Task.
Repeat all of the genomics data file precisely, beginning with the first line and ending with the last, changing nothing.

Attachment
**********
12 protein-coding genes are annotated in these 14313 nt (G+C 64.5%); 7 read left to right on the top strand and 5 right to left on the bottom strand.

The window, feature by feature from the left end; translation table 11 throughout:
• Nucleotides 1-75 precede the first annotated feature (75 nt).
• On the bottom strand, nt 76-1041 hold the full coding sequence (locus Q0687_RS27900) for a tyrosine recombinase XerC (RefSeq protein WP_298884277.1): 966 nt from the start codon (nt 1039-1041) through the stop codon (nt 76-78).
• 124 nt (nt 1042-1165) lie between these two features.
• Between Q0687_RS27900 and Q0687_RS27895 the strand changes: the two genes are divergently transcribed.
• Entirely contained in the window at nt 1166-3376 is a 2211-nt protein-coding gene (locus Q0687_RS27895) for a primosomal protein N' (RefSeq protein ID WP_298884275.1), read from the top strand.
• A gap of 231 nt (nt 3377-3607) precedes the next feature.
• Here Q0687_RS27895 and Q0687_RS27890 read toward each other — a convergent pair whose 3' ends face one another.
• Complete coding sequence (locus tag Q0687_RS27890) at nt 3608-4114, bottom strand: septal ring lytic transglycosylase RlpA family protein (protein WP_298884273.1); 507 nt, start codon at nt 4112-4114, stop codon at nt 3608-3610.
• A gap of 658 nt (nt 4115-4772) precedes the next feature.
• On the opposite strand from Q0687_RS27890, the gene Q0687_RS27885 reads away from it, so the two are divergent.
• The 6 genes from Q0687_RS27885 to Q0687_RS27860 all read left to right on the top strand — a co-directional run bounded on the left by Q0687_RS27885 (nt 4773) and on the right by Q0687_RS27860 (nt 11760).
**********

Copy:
12 protein-coding genes are annotated in these 14313 nt (G+C 64.5%); 7 read left to right on the top strand and 5 right to left on the bottom strand.

The window, feature by feature from the left end; translation table 11 throughout:
• Nucleotides 1-75 precede the first annotated feature (75 nt).
• On the bottom strand, nt 76-1041 hold the full coding sequence (locus Q0687_RS27900) for a tyrosine recombinase XerC (RefSeq protein WP_298884277.1): 966 nt from the start codon (nt 1039-1041) through the stop codon (nt 76-78).
• 124 nt (nt 1042-1165) lie between these two features.
• Between Q0687_RS27900 and Q0687_RS27895 the strand changes: the two genes are divergently transcribed.
• Entirely contained in the window at nt 1166-3376 is a 2211-nt protein-coding gene (locus Q0687_RS27895) for a primosomal protein N' (RefSeq protein ID WP_298884275.1), read from the top strand.
• A gap of 231 nt (nt 3377-3607) precedes the next feature.
• Here Q0687_RS27895 and Q0687_RS27890 read toward each other — a convergent pair whose 3' ends face one another.
• Complete coding sequence (locus tag Q0687_RS27890) at nt 3608-4114, bottom strand: septal ring lytic transglycosylase RlpA family protein (protein WP_298884273.1); 507 nt, start codon at nt 4112-4114, stop codon at nt 3608-3610.
• A gap of 658 nt (nt 4115-4772) precedes the next feature.
• On the opposite strand from Q0687_RS27890, the gene Q0687_RS27885 reads away from it, so the two are divergent.
• The 6 genes from Q0687_RS27885 to Q0687_RS27860 all read left to right on the top strand — a co-directional run bounded on the left by Q0687_RS27885 (nt 4773) and on the right by Q0687_RS27860 (nt 11760).